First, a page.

It takes billions of euros, but Paris is moulding the transport network of the future
Mobility is a daily concern for David Pena, who lives in a small riverside town about 30 km west of Paris. “It’s not uncommon for me to get to the station and experience delays or see that the train has been cancelled,” says the 42-year-old helicopter engineer.
The Paris Métro often ranks among the top subways in the world and a recent global survey placed the city in the top 10 for urban mobility. Its region, however, has big challenges. “Paris has a very old system, similar to London,” says Caroline Lemoine, an EIB transport engineer. “Upgrading the network and keeping up the expansion to improve the level of service and increase accessibility requires huge investment, and that is what we, at the EIB, are contributing to.”
The Grand Paris project “is going to ensure we have one of the best transport networks in the world.”
The region in and around the city, known as the Ile de France, has a population of about 12 million, a number that has tripled over the last century. More than eight million trips are made daily on the Paris region’s transport network. The surge in population has contributed to skyrocketing property prices, forcing many residents to relocate 40 km outside the city to areas with fewer transport connections. “We are coping with problems from more than a century ago and finding solutions today,” says Laurence Debrincat, a Paris mobility specialist with Ile-de-France Mobilités, which runs the region’s transport network.
Planning for the future
The EU bank has been helping Paris invest in transport for decades. Big recent deals include:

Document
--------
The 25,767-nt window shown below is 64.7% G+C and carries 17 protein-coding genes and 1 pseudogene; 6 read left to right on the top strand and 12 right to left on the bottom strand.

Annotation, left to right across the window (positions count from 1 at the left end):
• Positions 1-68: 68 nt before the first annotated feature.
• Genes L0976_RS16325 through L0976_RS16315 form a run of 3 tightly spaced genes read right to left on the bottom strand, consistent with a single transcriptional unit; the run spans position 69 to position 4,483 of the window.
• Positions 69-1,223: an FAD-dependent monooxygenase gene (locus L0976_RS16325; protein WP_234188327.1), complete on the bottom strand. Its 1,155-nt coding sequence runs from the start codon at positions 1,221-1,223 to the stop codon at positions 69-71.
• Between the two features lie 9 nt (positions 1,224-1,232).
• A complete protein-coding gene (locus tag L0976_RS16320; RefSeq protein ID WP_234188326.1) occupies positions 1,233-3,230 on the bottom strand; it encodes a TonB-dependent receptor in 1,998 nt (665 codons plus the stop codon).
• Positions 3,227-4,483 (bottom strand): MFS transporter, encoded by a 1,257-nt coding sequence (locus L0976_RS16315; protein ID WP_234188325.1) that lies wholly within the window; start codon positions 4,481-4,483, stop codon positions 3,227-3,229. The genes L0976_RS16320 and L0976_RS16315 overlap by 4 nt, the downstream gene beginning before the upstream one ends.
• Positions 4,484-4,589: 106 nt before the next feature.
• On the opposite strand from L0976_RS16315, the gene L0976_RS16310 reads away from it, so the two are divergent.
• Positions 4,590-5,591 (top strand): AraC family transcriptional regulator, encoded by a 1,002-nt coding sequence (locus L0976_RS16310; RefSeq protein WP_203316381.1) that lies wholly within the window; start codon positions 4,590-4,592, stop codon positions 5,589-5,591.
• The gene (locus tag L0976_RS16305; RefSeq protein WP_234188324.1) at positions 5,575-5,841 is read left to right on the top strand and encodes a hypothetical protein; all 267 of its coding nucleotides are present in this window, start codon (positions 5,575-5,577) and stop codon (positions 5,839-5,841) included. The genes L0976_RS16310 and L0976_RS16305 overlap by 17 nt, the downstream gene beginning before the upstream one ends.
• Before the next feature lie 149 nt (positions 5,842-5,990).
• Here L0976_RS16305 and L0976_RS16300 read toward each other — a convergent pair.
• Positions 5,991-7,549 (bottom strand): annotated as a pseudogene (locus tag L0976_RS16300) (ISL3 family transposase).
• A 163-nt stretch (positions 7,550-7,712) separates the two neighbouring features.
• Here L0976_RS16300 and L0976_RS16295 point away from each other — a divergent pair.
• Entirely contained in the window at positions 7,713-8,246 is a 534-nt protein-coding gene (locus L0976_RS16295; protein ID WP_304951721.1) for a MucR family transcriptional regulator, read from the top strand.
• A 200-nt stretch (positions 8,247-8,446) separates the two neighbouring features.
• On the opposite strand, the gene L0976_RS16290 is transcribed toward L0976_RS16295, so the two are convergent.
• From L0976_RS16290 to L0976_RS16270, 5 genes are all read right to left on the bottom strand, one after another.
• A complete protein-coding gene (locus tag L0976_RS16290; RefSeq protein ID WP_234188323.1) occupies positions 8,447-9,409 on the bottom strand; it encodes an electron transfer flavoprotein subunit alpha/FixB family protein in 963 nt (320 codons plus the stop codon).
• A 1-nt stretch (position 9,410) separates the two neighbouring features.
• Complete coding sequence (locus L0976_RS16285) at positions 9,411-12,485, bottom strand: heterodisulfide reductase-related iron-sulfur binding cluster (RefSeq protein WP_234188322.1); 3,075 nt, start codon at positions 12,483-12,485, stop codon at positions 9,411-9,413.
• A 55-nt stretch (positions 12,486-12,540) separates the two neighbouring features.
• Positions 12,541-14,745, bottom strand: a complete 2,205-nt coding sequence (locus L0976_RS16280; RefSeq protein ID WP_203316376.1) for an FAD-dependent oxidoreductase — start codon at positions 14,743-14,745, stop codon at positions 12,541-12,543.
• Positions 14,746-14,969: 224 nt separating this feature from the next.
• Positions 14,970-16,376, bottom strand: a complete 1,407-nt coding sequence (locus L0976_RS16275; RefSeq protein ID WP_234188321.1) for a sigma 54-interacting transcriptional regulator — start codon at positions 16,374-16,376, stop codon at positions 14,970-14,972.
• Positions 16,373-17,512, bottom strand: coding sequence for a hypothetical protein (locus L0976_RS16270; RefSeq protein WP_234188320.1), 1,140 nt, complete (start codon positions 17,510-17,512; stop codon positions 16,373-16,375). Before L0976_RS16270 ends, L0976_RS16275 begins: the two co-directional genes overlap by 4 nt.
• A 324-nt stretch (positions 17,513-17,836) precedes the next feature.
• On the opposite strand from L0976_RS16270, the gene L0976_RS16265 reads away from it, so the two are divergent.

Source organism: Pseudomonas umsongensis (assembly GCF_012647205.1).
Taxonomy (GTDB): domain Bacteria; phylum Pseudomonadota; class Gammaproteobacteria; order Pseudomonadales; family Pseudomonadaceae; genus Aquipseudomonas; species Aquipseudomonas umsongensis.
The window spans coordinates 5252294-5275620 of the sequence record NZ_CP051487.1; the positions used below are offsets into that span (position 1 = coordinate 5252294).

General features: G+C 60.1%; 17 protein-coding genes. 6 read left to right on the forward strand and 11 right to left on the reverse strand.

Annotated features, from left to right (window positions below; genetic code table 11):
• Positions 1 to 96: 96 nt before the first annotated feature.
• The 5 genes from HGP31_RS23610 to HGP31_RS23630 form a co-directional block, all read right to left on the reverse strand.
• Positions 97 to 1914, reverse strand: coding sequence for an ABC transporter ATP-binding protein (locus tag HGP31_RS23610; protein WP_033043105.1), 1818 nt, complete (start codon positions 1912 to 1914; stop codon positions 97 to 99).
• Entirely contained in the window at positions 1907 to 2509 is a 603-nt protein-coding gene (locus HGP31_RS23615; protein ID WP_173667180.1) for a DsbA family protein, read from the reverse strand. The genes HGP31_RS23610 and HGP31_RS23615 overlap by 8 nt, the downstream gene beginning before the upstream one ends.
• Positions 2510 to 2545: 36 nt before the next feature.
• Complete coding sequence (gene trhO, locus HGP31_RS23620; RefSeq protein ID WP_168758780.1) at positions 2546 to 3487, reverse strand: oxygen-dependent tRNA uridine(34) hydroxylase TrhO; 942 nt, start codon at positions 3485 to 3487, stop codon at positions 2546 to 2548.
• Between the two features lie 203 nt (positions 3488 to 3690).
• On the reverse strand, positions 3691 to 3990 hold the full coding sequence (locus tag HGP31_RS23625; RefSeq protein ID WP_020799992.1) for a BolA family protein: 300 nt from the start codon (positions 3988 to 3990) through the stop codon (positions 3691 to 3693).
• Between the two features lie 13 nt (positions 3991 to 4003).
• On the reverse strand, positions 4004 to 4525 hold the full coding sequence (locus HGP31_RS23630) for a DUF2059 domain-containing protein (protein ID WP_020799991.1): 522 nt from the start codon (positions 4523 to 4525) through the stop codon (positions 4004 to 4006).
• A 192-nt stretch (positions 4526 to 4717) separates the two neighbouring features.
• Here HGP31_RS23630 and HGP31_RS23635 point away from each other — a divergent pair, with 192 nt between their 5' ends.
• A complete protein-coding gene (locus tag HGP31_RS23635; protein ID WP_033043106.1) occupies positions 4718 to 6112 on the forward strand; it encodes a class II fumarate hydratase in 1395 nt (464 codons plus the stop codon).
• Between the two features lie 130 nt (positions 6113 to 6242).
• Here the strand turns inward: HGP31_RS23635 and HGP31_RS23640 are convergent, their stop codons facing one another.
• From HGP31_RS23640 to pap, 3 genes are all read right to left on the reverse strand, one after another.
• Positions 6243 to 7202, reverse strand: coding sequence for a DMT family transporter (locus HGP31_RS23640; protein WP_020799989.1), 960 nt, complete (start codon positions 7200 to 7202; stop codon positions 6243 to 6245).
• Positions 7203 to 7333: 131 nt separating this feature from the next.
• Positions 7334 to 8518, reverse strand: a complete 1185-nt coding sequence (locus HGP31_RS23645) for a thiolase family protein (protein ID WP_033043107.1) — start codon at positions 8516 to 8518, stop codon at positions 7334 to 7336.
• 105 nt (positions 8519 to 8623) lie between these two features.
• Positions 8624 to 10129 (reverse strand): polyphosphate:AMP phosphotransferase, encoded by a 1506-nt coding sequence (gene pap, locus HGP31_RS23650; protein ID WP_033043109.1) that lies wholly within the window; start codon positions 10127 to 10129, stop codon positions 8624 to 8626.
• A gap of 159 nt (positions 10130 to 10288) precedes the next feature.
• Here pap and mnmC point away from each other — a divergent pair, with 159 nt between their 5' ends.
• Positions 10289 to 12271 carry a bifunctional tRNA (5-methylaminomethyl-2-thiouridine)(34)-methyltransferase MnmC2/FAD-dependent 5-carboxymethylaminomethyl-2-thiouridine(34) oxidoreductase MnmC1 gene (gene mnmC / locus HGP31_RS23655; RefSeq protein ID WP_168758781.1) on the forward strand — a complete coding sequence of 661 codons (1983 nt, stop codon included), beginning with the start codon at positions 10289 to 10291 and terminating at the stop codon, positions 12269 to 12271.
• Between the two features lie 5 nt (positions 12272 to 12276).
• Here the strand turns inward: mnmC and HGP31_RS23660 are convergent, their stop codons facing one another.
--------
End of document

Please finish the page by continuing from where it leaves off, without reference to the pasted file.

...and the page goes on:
• EUR 800 million in loans from the EIB to bring back trams • EUR 200 million to support Autolib’ electric cars • a total of EUR 2.5 billion to finance part of the ambitious project known as the Grand Paris Express, a Métro expansion plan that is one of the biggest in the world.
The Grand Paris Express will double the size of the Métro, adding 200 kilometres of track and more than 70 stations. The project aims to:
• stitch together isolated suburbs • reduce daily traffic jams that contribute to smog • link business districts, airports, and universities • connect the otherwise isolated suburbs to Paris.
“The Grand Paris project is going to take a long time, but it is going to ensure we have one of the best transport networks in the world,” Debrincat says.
The RER commuter trains that serve the suburbs are also being upgraded, with new cars and signalling. The RER A line, at more than 100 kilometres long, is the busiest in Europe, carrying 1.2 million passengers a day. This line, which slices through the centre of Paris on its way to the western and eastern suburbs, is being renovated from 2015 to 2020. The project will replace 24 kilometres of rails.
“There is a really big need to maintain the suburban railway network,” Debrincat says. “It costs billions of euros to change the rail lines and electric signalling, but it is something we have had to do for many years.”
Paris is also home to one of the most successful bike-sharing projects in the world. It has about 14,500 bicycles at 1,230 stations. The city has been increasing its bicycle lanes since the late 1990s, and now has about 700 kilometres of bicycle routes.
It’s expanding its electric bus lines, with the goal that 80% of buses will be electric by 2025 and the rest will use biogas. Paris already has one all-electric line served by 23 buses.
Let’s not forget the Autolib’ electric car sharing service, which began in 2011 and offers nearly 4,000 electric cars in the Paris area, with more than 100,000 registered users. The EU bank financed the research and development of Autolib’ car batteries and the deployment of the service.
Pena, who lives in the western suburbs, says he is optimistic about the future of mobility in Paris – and his commute. There are plans to bring the RER commuter train to his small town. “France is definitely in front in terms of taking advantage of new technology,” he says, “but it still needs to improve.”